Carlos: Hi, everyone. My name is Carlos. I’m 25 year old. I been learning English for two years and a half. I want to say to you something about learning English. I know that it’s very difficult. It’s very tough. And I know that you know that as well. And for that reason, I want to invite you to follow us in this great journey. Because we will be fluent, and you will see that. You will see that. I invite you to keep on learning, because it’s very important. Is for your life. Is one of the most important things that you’re going to learn in your life.
So don’t…don’t be panic. This is going to be amazing. Even if you don’t speak, uh, very well. Uh, I don’t speak very well as well, and I know that that is not the reason how can I get fluent. The reason is I don’t have confidence, and that’s why I’m not fluent yet. But I want to be. I want to be fluent. And I encourage you to go on learning. This is going to be great. And I invite you to join us and follow us, and you will see that this is possible. Okay. See you around. Bye-bye.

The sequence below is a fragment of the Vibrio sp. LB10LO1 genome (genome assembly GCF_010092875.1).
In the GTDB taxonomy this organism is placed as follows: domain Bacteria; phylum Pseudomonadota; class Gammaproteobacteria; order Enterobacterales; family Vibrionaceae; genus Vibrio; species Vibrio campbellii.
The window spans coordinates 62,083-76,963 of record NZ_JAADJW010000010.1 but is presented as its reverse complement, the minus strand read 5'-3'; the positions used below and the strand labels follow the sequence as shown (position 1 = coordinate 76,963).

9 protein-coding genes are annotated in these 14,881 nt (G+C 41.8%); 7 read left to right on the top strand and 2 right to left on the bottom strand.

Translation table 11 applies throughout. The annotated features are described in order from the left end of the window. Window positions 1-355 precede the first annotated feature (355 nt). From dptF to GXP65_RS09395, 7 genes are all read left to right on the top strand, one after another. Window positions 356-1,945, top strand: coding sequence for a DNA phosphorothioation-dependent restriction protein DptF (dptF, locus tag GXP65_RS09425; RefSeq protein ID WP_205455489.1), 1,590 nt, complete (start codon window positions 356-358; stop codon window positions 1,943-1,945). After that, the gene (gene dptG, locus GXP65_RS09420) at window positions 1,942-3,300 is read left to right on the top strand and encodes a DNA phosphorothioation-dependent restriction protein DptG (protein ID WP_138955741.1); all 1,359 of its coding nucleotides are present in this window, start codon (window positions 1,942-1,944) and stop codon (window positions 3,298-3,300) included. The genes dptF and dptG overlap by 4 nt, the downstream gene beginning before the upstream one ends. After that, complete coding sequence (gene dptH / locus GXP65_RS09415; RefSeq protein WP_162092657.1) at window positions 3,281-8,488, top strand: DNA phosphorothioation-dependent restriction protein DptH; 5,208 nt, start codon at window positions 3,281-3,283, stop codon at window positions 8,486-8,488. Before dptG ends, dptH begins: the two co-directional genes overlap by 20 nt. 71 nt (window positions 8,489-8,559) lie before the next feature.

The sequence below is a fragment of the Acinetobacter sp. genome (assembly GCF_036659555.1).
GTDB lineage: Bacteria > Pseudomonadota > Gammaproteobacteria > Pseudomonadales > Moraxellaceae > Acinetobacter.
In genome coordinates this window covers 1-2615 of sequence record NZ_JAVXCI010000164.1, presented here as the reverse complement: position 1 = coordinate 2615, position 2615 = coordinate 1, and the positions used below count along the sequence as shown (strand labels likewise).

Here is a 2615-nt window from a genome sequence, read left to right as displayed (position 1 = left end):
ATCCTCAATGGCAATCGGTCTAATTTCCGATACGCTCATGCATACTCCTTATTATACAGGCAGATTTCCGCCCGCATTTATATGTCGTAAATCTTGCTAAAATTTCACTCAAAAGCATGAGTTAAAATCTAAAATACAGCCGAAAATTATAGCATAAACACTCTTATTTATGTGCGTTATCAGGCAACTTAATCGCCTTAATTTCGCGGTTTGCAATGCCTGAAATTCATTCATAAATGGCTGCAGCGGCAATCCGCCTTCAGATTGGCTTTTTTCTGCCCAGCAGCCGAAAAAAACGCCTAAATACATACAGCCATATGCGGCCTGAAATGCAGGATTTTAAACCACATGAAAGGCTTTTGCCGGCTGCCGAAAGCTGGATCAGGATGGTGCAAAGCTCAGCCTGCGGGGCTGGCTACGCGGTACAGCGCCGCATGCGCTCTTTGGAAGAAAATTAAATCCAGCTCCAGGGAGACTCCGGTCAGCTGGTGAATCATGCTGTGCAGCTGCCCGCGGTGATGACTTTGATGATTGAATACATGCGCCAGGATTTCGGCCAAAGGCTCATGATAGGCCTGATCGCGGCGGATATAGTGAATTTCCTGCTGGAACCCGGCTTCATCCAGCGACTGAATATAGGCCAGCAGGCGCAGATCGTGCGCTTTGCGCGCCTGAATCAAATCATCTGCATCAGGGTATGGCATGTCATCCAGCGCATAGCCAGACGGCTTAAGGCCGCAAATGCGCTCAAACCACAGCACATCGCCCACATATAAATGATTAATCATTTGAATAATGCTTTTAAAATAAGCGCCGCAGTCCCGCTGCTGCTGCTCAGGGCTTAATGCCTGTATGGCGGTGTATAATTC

All right, I’m back again, I hope you enjoyed listening to our lovely four winners. They’re really great people. I really enjoyed, uh, listening to their entries. So each of them, all of the people that, uh, that applied for the scholarship competition had to send in audio recordings of themselves, and every month they will continue to send audio recordings so you can really look at the progress they’re making. So we can kind of call this a benchmark. A benchmark is a kind of base level where you begin to check the progress of something.